Some student mothers bear the financial responsibilities of parenting with little help.
Studying has always been challenging for most university students. With the readings, tests, assignments and exams, having a baby on top of all that, means you have to work twice as hard while exposing yourself to financial responsibilities.
Wits University provides assistance for pregnant students by making deadlines and exam schedules flexible.
The university’s pregnancy policy states that: “Students should not be unduly hampered in their studies due to pregnancy and the policy seeks to address the challenges that pregnant students may experience due to pregnancy.”
Regardless of the above provisions, student mothers say they bear the financial burden of raising a child.
Third-year BA general student and mother of a three-year-old daughter, Hlengiwe Dube (21), told Wits Vuvuzela that it has not been easy parenting while studying.
Dube used to do promotions to get more money to add to her NSFAS allowance (R2000 every second month) and R420 government grant to provide for herself and the child.
“She is now older so I don’t buy diapers or things like that. What I do is combine [my allowance] with the grant and buy [what] she needs. I make sure I have my transport money first. I don’t buy clothes every month. I save until June and buy winter clothes, then I save again for December and buy summer clothes,” said Dube.
Whenever she is on campus the child remains with her mother in Protea Glen, Soweto which relieves her of paying for day care.
When it comes to the father of her baby, Dube said “I haven’t been receiving much help from him financially or physically.” However, the paternal grandfather put the baby on his medical aid scheme.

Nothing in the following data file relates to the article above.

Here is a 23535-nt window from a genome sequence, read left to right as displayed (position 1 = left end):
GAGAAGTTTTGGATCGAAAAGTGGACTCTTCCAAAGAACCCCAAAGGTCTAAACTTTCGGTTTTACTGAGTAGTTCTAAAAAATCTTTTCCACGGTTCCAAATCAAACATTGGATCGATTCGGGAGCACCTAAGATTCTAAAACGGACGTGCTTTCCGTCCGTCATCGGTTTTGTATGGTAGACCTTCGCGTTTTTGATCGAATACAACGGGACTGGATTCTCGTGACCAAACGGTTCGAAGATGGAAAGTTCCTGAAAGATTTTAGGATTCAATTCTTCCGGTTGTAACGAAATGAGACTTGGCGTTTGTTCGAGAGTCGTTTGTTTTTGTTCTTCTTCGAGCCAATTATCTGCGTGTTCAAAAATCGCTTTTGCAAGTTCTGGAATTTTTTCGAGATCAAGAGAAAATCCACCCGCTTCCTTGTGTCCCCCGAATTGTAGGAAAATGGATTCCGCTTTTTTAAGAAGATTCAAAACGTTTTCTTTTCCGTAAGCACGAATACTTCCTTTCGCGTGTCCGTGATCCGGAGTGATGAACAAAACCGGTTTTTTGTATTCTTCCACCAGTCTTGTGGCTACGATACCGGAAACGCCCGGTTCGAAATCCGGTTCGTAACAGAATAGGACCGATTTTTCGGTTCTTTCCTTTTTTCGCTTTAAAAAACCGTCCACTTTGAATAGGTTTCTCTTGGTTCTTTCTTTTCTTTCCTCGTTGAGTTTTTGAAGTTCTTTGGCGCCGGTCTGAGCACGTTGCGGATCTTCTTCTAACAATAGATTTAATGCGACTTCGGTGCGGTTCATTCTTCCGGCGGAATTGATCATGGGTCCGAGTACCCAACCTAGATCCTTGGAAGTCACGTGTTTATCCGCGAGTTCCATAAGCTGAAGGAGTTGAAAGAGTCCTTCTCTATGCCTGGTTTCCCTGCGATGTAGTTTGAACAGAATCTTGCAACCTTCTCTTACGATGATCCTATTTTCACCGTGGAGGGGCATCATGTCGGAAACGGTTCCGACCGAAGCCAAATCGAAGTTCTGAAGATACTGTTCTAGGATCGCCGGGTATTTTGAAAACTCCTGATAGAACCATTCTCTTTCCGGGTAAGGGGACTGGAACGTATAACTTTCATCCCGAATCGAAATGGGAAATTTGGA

A BA honours student in African Literature, who wished to remain anonymous, lives with her daughter in Midrand and uses her stipend from Mellon Mays Undergraduate Fellowship (MMUF) and Postgraduate Merit Awards to support herself and her three-year-old daughter.
The MMUF recipient has no family in South Africa as both her parents have passed away and her mother’s side of the family is from Botswana.
They share parental duties and financial responsibilities with the father, who is an engineer and a PhD student at the University of Johannesburg.
“It is balanced between myself and the father. We spend about R 5000 collectively. Her father fetches her in the morning, takes her to school and picks her up. When I come back he brings her,” she said, adding that the father also pays the child’s medical aid.
“I am unable to do other things that are of interest to me. I want to put myself first… but I can’t and when I do that I feel bad. I feel like I’m not being a good mom [if] I put myself first,” said the 29-year-old.
Parent-infant psychotherapist Dr Katherine Bain told Wits Vuvuzela that, “With sufficient financial and emotional support from the child’s father and/or extended family, many student mothers manage to balance the demands of academic study and child care really well. However, when there is insufficient support, student mothers can become overwhelmed with competing demands and both academic work and the parent-child relationship can suffer.”
Dr Bain encourages student mothers to “resist the urge to buy into the narrative of ‘supermom’, which puts pressure on women to be successful in all spheres of life”.
Success is still possible, just at a slower, more reasonable pace, which allows time for rest. It may also help to remember that it is quality over quantity – while children do need regular contact with their caregivers, it is the quality of this contact, not the quantity that counts more,” she said.
|Mpume Mbongwa, a 34-year-old married mother of two, told Wits Vuvuzela that a baby under the age of one uses about two packets of 52 nappies per month if they do not suffer from diarrhea.
From two years and above they will use 120 nappies. A total cost for a baby in a month, including crèche, is more than R3000.